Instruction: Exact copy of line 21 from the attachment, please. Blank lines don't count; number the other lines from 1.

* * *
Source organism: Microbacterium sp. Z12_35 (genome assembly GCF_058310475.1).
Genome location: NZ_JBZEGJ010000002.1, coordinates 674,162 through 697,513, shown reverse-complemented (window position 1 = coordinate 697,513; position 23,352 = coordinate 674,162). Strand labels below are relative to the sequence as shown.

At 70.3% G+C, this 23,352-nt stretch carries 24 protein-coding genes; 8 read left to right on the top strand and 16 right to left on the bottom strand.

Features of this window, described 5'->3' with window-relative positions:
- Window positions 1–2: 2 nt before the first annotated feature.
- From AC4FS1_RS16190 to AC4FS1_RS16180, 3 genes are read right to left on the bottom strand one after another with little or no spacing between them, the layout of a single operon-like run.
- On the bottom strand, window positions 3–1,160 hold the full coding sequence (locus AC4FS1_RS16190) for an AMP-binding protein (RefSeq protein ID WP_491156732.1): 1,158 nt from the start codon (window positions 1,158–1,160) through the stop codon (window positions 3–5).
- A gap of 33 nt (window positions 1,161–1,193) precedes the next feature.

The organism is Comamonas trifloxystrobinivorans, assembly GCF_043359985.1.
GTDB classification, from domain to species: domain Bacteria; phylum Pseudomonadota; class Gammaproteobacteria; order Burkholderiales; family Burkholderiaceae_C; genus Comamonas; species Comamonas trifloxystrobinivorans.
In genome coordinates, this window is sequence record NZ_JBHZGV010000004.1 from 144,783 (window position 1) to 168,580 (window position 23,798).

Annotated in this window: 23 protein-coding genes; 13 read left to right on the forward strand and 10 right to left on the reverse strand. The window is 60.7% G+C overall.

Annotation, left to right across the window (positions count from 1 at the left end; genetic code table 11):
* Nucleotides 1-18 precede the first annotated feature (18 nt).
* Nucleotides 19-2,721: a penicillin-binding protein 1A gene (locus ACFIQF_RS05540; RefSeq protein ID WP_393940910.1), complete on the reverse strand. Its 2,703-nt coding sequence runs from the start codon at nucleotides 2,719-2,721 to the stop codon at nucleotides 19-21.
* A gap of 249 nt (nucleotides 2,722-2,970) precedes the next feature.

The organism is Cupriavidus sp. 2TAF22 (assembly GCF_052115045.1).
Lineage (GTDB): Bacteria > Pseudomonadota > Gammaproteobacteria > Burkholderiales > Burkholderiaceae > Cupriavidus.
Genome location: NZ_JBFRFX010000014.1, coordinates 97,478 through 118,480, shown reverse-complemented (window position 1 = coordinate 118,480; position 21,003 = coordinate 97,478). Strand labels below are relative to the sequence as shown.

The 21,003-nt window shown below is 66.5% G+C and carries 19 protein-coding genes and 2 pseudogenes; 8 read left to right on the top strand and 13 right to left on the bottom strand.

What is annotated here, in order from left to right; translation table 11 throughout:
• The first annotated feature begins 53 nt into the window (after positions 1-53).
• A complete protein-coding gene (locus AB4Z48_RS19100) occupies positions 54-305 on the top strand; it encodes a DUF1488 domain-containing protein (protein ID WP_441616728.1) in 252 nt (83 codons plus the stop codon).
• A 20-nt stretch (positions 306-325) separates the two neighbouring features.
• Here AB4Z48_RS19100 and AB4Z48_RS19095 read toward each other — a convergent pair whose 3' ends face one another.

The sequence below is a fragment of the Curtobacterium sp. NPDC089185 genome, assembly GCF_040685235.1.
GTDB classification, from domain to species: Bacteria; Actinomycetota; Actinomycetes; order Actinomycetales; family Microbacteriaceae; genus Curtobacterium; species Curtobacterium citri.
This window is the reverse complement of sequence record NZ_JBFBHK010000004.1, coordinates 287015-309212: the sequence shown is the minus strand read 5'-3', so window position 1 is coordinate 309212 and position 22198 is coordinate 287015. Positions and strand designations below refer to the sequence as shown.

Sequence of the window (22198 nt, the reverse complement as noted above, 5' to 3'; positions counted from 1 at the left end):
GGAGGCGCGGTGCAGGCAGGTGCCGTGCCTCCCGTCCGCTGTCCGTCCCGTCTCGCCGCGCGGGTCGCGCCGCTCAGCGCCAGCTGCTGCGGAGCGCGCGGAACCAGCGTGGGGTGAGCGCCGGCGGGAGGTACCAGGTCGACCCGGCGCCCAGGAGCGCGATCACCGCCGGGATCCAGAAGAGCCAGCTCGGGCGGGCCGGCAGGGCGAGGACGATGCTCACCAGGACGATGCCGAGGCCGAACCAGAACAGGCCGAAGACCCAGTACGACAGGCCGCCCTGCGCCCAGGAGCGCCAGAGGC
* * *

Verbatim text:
What is annotated here, in order from left to right; translation table 11 throughout: